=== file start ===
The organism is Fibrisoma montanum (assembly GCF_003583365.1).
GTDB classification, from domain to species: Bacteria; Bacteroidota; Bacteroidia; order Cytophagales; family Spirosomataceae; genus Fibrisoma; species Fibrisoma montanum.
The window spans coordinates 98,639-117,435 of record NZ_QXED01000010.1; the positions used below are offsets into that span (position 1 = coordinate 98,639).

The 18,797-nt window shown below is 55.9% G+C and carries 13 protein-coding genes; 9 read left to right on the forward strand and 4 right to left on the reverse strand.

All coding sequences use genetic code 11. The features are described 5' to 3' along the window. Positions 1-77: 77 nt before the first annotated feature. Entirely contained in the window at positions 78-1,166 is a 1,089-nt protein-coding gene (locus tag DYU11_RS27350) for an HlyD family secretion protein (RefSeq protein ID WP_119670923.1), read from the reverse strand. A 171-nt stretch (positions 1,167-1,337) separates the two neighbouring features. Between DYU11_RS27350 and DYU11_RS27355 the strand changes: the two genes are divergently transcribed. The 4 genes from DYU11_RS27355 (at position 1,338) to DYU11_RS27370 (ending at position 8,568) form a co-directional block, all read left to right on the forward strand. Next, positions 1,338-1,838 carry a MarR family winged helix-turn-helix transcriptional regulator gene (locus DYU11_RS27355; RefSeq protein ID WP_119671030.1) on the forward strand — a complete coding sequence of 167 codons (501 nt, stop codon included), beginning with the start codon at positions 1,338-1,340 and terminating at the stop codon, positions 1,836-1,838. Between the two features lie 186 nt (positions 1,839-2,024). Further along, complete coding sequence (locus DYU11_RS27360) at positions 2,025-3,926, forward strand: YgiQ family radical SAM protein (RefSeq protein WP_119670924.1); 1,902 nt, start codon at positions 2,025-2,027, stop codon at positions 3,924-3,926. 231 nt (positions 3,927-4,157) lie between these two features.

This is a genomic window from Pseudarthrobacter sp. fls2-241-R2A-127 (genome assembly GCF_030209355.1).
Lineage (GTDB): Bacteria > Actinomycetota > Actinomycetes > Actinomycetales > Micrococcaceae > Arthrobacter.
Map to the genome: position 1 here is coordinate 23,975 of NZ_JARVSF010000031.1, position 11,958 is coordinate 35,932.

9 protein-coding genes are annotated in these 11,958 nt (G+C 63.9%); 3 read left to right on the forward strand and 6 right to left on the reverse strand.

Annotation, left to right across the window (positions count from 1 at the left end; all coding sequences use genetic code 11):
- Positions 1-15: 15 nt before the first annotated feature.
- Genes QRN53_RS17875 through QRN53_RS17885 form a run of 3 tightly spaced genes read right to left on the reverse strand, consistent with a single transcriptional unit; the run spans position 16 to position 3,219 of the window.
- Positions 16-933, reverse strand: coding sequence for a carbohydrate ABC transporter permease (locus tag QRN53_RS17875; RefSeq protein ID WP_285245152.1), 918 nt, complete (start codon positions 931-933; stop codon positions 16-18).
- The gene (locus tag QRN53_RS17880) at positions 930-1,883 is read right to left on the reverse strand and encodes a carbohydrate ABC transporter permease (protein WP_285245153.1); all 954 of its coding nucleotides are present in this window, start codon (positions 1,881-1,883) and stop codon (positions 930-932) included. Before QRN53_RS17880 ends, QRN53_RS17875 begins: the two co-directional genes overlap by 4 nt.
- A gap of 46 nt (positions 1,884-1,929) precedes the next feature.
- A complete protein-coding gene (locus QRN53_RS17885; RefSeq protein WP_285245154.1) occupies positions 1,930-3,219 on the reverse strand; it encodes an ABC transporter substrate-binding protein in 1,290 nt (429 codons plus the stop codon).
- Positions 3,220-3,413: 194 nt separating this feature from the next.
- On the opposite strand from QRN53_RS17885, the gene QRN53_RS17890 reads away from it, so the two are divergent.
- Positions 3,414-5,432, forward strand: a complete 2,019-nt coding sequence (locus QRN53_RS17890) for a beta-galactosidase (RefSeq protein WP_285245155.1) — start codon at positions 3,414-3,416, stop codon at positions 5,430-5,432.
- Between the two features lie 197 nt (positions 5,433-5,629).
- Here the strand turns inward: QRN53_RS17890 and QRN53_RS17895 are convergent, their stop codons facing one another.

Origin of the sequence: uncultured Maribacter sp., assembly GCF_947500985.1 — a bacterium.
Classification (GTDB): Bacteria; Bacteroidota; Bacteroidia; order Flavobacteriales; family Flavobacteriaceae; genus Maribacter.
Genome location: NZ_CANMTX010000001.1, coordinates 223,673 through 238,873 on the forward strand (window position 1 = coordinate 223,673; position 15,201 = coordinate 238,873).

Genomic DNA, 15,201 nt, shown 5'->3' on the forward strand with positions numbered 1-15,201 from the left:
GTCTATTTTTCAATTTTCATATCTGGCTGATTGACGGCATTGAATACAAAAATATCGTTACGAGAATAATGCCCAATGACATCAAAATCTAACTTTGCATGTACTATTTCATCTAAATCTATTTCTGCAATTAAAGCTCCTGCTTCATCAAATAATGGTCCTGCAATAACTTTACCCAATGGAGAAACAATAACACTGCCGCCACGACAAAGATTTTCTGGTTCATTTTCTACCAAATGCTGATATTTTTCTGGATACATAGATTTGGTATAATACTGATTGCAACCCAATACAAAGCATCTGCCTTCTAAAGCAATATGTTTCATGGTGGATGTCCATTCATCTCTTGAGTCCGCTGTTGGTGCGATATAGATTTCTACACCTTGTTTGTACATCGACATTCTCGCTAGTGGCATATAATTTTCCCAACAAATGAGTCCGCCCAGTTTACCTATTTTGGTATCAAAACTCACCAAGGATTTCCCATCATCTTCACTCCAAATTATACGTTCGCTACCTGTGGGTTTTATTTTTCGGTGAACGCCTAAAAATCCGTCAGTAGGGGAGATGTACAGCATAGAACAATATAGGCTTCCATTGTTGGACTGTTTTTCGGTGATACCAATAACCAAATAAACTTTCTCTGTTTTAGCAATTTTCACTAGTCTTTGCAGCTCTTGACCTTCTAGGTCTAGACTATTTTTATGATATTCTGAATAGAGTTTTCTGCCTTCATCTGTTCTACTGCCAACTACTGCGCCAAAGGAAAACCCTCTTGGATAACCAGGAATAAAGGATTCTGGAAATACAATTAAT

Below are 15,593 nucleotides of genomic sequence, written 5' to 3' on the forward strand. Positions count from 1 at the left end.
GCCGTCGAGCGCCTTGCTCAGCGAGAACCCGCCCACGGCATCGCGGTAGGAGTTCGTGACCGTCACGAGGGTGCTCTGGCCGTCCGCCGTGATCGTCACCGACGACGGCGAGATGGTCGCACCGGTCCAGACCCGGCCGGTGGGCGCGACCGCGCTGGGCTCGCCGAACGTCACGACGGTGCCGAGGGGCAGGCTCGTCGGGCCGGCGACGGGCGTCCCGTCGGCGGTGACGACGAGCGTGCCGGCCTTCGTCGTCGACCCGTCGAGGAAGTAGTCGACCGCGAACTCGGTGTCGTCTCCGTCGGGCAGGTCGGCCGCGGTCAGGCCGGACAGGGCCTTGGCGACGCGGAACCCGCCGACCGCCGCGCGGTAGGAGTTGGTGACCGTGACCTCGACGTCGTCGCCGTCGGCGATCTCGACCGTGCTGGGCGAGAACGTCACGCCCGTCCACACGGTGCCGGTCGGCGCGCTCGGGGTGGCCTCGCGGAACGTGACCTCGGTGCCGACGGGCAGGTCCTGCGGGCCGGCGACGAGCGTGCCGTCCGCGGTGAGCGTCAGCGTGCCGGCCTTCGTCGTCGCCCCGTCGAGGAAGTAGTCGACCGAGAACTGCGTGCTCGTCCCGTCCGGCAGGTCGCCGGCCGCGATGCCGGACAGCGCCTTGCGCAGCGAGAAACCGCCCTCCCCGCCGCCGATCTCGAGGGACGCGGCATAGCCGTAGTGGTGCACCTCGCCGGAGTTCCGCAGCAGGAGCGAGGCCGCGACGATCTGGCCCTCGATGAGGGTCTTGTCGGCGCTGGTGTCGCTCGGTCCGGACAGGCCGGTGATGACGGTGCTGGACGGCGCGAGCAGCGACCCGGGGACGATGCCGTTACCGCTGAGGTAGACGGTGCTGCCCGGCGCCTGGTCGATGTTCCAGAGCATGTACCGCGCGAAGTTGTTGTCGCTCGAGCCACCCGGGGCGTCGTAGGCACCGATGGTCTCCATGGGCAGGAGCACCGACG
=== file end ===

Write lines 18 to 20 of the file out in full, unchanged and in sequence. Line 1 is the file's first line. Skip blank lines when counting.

- On the opposite strand from QRN53_RS17885, the gene QRN53_RS17890 reads away from it, so the two are divergent.
- Positions 3,414-5,432, forward strand: a complete 2,019-nt coding sequence (locus QRN53_RS17890) for a beta-galactosidase (RefSeq protein WP_285245155.1) — start codon at positions 3,414-3,416, stop codon at positions 5,430-5,432.
- Between the two features lie 197 nt (positions 5,433-5,629).